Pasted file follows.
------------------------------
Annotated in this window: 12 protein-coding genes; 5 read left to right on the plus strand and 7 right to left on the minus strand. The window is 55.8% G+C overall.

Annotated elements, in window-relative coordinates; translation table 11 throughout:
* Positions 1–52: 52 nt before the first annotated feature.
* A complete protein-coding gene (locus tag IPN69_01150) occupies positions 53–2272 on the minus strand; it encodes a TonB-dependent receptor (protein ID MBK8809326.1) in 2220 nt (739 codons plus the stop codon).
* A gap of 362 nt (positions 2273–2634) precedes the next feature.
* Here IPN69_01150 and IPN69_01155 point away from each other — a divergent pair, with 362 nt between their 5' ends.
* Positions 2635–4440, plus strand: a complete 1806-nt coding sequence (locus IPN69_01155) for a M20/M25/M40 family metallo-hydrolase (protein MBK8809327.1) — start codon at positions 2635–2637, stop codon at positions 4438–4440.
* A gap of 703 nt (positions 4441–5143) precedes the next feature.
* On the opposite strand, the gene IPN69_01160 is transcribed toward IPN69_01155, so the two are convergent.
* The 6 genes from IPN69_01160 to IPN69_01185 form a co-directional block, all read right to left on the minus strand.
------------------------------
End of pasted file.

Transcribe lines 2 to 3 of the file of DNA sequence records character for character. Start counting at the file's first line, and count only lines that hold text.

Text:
Annotated elements, in window-relative coordinates; translation table 11 throughout:
* Positions 1–52: 52 nt before the first annotated feature.